The outbreak of vesicular stomatitis which began last April in the United States is all but over, latest figures would suggest.
The February 24 update from the Animal and Plant Health Inspection Service, a division of the US Department of Agriculture, shows there have been no new cases since its February 10 situation report.
Currently, just one property, in Yuma County, Colorado, remains under quarantine because of the disease.
A total of 823 properties had recorded cases of the troublesome viral infection since the first case of the 2015 outbreak was confirmed in Grant County, New Mexico, on April 29.
About 90 percent of these properties had infected equines. Of the 823 premises, 86 were recorded as having only cattle affected, and five were reported as having both cattle and equines affected. The other 732 premises were reported as being “equine only”.
How many horses were infected across the 737 properties with known equine cases is not known.
In all, eight states recorded cases. The worst-affected was Colorado, with 441 premises affected across 36 counties. The other affected states were Arizona (36 premises in 3 counties), Nebraska (38 premises in 10 counties), New Mexico (52 premises in 13 counties), South Dakota (50 premises in 7 counties), Texas (4 premises in 4 counties), Utah (56 premises in 8 counties), and Wyoming (146 premises in 10 counties).
There is a risk the virus may surge again in spring should it manage to winter over. The high-risk season in the US runs from spring to fall, with a peak in mid-summer.
Vesicular stomatitis can affect horses, mules, cattle, bison, sheep, goats, pigs, and camelids. It also has the ability to infect people, causing flu-like symptoms, but such cases are rare.
Clinical signs include vesicles, erosions and sloughing of the skin on the muzzle, tongue, teats and above the hooves of susceptible livestock. Vesicles are usually only seen early in the course of the disease.
Its transmission is not completely understood, but biting insects are known to be a key vector, and mechanical transmission and livestock movements are also believed to play a part.
The symptoms are similar to those of foot and mouth disease, which is why US authorities must legally be notified of cases. In cattle, animal health agencies must establish that the symptoms are not a result of foot and mouth disease, which has not been seen in the US since 1929.
Vesicular stomatitis is endemic in Mexico. Official figures collected and published online by agriculture officials in Mexico tended to show one or two infected cattle somewhere across the tropical coastal southern sweep of the country at any given time. The climate seemed to allow the virus to propagate in Mexico all year round.
Seasonal climate changes and ecological conditions allow the biting insects that carry the virus to spread north in some years when conditions are favorable to the insects.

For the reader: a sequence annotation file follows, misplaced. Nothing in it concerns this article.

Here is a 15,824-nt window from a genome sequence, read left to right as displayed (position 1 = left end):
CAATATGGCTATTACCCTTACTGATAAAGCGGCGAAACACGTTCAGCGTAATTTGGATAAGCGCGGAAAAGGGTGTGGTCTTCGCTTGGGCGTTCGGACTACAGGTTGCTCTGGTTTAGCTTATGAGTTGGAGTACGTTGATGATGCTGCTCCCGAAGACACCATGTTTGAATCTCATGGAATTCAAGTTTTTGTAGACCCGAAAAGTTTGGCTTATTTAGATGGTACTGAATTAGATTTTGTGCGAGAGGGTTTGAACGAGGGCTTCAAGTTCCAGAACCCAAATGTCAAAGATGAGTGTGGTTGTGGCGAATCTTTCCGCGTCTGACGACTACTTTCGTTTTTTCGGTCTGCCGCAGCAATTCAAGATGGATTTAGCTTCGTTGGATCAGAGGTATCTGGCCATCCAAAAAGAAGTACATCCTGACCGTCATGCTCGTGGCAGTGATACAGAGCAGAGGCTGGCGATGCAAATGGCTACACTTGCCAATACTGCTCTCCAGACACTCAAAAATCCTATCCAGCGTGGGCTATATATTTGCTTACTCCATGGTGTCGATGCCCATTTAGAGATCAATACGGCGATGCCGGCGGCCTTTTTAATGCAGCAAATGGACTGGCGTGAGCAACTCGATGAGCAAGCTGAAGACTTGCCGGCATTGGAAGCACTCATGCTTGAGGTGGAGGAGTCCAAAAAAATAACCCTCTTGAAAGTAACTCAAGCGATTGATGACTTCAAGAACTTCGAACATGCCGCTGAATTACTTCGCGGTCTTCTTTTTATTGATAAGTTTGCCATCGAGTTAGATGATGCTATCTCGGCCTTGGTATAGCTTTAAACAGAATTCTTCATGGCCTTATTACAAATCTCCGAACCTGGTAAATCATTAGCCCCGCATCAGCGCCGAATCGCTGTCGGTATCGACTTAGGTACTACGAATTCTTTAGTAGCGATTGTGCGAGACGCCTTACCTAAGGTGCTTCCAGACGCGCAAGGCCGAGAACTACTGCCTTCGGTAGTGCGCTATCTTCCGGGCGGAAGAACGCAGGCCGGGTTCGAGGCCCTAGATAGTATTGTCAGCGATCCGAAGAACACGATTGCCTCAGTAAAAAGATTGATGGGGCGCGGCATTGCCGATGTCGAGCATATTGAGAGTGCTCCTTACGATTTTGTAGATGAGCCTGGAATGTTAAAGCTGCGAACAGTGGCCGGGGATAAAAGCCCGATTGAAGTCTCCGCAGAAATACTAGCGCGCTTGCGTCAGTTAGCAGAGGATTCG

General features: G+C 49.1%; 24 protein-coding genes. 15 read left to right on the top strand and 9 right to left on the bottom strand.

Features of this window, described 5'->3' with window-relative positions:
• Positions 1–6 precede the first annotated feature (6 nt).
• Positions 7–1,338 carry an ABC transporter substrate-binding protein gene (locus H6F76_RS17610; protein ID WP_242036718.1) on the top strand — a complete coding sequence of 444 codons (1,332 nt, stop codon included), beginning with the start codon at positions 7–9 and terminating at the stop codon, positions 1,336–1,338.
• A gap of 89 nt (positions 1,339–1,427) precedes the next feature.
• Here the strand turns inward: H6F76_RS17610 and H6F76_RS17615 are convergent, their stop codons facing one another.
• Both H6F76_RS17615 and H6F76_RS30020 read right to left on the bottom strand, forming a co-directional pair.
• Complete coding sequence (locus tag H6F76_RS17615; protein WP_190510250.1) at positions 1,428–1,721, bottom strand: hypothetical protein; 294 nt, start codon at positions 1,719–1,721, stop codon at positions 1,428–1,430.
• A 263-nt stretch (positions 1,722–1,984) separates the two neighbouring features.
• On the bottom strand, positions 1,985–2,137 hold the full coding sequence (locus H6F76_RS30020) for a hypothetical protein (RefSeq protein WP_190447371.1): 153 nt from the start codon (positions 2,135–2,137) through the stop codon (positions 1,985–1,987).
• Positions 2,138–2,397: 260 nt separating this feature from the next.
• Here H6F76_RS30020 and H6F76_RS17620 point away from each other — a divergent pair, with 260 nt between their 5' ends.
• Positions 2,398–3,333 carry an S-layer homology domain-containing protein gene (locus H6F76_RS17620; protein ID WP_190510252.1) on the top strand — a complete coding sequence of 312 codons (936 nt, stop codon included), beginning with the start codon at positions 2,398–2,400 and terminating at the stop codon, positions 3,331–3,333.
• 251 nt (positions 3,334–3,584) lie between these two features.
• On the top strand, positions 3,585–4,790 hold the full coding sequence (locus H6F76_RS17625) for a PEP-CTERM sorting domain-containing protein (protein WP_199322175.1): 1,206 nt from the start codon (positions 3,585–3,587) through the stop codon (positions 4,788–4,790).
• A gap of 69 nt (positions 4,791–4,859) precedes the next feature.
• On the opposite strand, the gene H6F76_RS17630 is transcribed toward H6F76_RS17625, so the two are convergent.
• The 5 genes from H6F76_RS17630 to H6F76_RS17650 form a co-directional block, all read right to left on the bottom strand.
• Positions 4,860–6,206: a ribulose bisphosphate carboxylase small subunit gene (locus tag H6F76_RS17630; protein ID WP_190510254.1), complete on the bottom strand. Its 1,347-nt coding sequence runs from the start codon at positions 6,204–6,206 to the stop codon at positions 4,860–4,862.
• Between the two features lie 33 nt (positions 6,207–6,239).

When suitable conditions arise, the virus-carrying insects cross the US border, where they run the risk of infecting North American livestock.
Cases have been recorded across a wide area of the US since the first outbreak was confirmed in 1937. Some were recorded in feral pigs as far east as Ossabaw Island in Georgia.
US outbreaks have been sporadic, but in the last 30 years the American southwest has emerged as a hotspot for the virus.
Outbreaks in the region tend to start in the warmer south and spread north as the weather warms.
Many questions remain unanswered about the disease.
Some of the insect vectors that spread it among livestock are known, but there are probably many more.
Black flies, sand flies and Culicoides midges are known vectors.
It was possible that there may be reservoirs of the virus which have yet to be identified. These could be in the likes of mammals or insects. However, to date, no evidence of such reservoirs in the US has been found.
However, grasshoppers have been identified as a potential mechanical vector, arising from when drooling animals drop infected material on them or when they encounter infected saliva on grasses.
It is believed that major outbreaks occur when climatic and ecological factors combine in a way that favor the insect vectors, although the formula is not necessarily simple. One potential factor involved significant rainfall in the months before the major outbreaks.
Precisely how wet conditions may play a part in the rise of the disease is less clear. Is it, for example, related to subsequent higher humidity that may assist the vector insects, or does it create more breeding grounds or better survivability of insect eggs that are laid?
No vaccine is available.
Blood samples that have been taken from infected horse and cattle herds show, on average, that around 70 percent had been exposed to the virus. However, only 10 percent or fewer in the herd may develop lesions.